Pappa al Pomodoro Recipe
A Fruit Masquerading As A Vegetable
I must have missed the day my high school Latin class discussed fruits, or I would have known the word pomum, fruit, gave Italians part of their name for tomato: pomodoro, which means, literally, “golden apples.” I’ve never studied the Nahuatl language, but if I had, I would have easily recognized tomatl as the precursor to the Spanish word tomate. Depending on which language you’re using to eat with, you might be saying tomaat or pummarola or tamata or pomid or zwyczajny or domates—I could go on. But just don’t call it by its species name, Solanum lycopersicum or you might get a funny look.
When life gives you—let’s call them tomatoes—you make the recipe that follows, which I did yesterday. Even better the next day and the next.
And check your Bramasole Olive Oil supply! The 2022 harvest starts in October, shipping begins in November—that’s a good three and a half months before you’ll be pouring the new oil. The 2021 harvest (Gold Medal in the New York International Olive Oil Competition) is still available but we’ll probably stop selling by the end of August.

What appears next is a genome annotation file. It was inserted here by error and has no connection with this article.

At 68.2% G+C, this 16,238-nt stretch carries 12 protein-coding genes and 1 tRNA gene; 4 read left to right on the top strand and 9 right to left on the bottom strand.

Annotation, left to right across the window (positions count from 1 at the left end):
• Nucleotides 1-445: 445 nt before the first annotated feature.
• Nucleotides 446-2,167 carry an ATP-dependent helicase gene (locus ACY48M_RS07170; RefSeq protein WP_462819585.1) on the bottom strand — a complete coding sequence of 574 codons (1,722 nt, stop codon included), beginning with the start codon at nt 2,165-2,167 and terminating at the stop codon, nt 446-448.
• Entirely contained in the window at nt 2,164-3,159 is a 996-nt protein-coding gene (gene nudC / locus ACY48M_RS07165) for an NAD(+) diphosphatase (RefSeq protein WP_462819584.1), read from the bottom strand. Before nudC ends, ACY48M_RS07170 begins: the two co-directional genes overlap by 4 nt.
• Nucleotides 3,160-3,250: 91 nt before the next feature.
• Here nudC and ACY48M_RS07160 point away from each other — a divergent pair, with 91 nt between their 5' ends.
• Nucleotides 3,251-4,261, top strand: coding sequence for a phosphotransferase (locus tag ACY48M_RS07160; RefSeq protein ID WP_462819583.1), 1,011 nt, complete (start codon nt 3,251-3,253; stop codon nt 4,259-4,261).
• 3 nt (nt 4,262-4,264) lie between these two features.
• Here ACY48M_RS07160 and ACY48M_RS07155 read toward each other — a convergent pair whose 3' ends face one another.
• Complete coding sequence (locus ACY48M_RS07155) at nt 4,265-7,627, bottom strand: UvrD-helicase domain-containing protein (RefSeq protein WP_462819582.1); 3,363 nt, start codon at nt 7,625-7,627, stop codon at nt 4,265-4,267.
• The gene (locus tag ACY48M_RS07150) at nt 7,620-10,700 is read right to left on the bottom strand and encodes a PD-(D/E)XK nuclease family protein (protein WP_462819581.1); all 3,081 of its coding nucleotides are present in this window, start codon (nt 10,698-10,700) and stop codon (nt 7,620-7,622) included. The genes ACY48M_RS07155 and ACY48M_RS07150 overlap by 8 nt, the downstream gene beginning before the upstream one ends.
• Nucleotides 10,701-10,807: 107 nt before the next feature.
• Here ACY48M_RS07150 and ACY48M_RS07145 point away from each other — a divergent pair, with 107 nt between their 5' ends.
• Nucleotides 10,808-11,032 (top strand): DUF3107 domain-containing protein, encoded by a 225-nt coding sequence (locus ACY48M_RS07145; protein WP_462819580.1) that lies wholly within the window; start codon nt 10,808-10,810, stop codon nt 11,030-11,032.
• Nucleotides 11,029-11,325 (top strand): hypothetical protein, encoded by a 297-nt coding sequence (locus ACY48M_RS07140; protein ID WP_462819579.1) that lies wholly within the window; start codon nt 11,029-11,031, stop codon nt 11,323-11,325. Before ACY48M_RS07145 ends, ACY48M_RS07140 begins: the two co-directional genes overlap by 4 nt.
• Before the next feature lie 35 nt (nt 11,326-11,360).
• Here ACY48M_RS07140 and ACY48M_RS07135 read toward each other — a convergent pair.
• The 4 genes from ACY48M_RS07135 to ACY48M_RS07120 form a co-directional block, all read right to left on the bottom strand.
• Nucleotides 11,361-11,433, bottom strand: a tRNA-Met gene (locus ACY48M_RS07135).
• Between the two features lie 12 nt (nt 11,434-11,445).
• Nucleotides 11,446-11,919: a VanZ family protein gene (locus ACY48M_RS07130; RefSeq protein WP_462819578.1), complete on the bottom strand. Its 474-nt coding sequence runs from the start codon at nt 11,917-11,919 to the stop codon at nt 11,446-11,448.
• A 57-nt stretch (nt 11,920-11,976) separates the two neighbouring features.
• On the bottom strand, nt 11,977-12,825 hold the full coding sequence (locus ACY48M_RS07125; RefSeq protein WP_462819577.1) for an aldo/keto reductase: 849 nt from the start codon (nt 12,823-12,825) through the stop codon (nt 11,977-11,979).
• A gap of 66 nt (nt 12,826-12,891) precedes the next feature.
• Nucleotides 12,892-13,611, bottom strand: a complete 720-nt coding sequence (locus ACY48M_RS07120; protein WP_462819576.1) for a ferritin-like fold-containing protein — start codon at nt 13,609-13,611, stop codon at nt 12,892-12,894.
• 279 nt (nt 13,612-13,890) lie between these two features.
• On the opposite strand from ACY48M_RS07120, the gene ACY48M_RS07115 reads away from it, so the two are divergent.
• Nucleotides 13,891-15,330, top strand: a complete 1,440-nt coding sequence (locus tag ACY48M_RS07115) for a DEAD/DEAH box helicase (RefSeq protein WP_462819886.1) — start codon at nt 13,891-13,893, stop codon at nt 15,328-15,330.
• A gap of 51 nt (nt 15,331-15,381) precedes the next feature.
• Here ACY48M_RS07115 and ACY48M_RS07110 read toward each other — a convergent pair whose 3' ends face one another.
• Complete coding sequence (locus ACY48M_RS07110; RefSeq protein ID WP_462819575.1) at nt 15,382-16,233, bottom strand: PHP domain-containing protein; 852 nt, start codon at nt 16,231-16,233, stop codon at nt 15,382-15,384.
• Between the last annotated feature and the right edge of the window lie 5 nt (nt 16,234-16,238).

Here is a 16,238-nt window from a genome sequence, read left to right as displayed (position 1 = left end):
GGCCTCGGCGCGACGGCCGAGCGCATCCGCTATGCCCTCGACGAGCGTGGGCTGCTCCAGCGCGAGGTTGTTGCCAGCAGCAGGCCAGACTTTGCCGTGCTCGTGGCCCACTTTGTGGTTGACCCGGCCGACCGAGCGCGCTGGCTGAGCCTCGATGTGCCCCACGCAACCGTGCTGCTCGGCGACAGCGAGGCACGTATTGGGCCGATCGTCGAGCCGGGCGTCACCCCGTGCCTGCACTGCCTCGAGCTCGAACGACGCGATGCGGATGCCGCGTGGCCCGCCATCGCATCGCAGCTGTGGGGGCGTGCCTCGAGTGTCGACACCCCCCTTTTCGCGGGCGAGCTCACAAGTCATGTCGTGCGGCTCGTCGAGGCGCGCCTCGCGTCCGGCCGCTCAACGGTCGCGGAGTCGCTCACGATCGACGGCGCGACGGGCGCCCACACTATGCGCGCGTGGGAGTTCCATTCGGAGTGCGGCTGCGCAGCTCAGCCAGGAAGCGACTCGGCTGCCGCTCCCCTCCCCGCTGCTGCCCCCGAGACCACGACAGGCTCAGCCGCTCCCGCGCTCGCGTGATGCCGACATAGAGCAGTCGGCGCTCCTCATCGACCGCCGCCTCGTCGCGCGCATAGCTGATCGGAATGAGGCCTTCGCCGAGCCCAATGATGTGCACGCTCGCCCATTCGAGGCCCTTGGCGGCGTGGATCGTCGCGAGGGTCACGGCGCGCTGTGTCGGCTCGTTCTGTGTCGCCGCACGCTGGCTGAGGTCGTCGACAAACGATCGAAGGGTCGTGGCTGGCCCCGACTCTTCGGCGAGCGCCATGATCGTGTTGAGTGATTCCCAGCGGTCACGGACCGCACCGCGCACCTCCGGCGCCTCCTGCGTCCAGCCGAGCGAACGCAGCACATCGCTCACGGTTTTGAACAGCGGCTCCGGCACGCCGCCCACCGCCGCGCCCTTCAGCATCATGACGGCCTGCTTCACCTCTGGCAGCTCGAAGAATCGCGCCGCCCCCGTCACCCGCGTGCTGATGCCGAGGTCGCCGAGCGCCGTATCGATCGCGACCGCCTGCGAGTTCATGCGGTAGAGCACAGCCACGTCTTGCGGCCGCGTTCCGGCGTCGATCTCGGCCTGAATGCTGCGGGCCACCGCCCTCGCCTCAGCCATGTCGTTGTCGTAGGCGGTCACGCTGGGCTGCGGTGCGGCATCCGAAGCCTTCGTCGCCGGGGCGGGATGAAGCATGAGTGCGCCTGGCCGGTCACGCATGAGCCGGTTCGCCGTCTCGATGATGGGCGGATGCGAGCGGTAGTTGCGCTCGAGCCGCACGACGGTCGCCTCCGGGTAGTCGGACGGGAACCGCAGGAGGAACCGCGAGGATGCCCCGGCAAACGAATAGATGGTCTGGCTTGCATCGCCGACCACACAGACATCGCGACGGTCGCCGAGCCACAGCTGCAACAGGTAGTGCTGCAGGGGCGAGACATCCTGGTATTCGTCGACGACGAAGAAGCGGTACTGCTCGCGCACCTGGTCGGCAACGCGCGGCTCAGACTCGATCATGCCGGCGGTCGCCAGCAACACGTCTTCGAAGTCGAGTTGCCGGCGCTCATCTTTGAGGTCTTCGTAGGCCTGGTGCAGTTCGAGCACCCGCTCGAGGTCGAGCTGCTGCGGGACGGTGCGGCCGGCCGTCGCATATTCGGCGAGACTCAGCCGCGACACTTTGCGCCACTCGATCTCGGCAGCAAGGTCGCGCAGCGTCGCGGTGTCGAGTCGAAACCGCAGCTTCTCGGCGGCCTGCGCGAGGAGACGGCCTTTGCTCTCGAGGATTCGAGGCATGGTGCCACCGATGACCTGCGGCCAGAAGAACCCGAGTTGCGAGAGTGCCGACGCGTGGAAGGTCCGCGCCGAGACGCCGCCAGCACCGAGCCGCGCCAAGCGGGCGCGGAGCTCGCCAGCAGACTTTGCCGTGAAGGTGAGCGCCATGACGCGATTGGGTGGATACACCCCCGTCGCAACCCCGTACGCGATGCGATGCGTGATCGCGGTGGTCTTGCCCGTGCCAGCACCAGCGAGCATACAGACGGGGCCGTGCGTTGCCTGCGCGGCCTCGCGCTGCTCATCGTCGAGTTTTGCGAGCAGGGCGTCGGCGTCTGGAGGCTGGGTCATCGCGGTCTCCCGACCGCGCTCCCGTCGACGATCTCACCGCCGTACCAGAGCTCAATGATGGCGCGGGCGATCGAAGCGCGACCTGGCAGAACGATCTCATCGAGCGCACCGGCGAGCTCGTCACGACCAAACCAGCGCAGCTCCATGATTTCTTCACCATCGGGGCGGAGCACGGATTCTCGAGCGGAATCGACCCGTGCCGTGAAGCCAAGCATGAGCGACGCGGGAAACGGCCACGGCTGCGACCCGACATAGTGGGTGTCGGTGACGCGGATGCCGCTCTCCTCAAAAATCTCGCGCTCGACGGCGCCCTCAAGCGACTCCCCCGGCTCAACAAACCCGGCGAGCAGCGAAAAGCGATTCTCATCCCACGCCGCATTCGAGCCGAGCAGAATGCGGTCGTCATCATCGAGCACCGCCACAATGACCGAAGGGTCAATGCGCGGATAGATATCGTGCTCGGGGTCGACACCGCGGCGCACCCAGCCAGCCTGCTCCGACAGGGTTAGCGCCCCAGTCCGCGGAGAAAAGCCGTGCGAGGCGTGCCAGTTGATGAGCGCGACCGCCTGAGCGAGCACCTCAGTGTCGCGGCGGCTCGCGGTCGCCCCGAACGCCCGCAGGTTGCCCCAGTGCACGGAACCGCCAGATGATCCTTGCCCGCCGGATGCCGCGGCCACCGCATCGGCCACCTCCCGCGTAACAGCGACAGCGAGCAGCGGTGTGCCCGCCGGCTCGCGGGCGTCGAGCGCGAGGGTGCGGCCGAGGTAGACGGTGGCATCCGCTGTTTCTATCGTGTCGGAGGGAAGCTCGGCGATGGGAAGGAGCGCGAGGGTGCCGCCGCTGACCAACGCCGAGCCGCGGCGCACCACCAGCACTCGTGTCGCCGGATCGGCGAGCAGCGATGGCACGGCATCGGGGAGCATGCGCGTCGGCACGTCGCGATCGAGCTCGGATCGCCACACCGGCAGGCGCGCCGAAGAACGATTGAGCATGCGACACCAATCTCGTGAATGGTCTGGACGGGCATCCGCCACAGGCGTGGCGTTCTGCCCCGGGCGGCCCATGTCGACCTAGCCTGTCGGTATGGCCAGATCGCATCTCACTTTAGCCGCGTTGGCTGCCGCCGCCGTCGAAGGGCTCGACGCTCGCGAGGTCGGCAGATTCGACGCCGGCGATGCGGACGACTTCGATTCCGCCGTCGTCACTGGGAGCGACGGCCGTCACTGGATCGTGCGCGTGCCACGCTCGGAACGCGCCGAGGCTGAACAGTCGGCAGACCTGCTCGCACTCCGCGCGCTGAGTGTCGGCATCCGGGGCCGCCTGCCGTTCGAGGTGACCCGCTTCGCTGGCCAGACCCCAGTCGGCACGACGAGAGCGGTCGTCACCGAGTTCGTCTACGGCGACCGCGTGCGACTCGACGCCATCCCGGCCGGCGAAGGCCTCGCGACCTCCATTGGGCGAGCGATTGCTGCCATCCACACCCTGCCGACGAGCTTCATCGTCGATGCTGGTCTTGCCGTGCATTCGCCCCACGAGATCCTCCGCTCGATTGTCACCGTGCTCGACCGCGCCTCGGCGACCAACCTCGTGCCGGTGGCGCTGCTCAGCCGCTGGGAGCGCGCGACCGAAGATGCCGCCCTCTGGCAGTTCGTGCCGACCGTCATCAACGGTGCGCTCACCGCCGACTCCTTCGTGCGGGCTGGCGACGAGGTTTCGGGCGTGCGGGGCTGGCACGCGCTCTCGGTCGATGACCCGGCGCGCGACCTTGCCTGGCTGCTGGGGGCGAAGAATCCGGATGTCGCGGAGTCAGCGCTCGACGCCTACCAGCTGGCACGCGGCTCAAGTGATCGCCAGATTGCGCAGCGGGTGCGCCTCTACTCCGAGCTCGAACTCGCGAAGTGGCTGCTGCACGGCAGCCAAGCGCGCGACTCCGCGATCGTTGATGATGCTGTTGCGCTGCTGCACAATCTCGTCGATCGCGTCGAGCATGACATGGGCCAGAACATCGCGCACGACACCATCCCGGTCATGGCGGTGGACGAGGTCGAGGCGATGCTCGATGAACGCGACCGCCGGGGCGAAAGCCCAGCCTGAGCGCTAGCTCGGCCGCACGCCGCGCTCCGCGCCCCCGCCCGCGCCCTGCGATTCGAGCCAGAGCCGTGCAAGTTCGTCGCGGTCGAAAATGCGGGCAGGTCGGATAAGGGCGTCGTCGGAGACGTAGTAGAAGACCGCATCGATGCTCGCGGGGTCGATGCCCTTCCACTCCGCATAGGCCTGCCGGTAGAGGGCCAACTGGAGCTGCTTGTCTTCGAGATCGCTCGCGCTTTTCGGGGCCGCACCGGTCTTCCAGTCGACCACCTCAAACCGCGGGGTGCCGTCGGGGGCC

PAPPA al POMODORO
A treat of high summer, when the teepees of tomato plants are laden, pappa al pomodoro, bread with tomatoes, is the simplest of all simple soups—and definitely more than the sum of its parts. In a restaurant, I have ordered a second bowl and skipped the rest of the meal.
2 YELLOW ONIONS, FINELY CHOPPED
1 CELERY STALK AND ITS LEAVES, MINCED
1 CARROT, MINCED
3 TABLESPOONS EXTRA-VIRGIN OLIVE OIL
8 SLICES DAY-OLD RUSTIC BREAD
3 CUPS VEGETABLE STOCK
8 to 10 TOMATOES, SEEDED AND CHOPPED
15 to 20 BASIL LEAVES, TORN
SALT AND PEPPER TO TASTE
Sauté the onions, celery, and carrot in the olive oil in a 6-quart saucepan over medium heat. When just done, place the bread on top. Add a cup of stock and bring to a boil, breaking the bread apart with forks. Simmer, and as the bread absorbs the liquid, add the remaining 2 cups of stock, the tomatoes, basil, salt, and pepper, and simmer for 15 minutes, or until the deep red soup is thick and velvety.
Excerpt from The Tuscan Sun Cookbook - Frances Mayes, Edward Mayes & Steven Rothfelded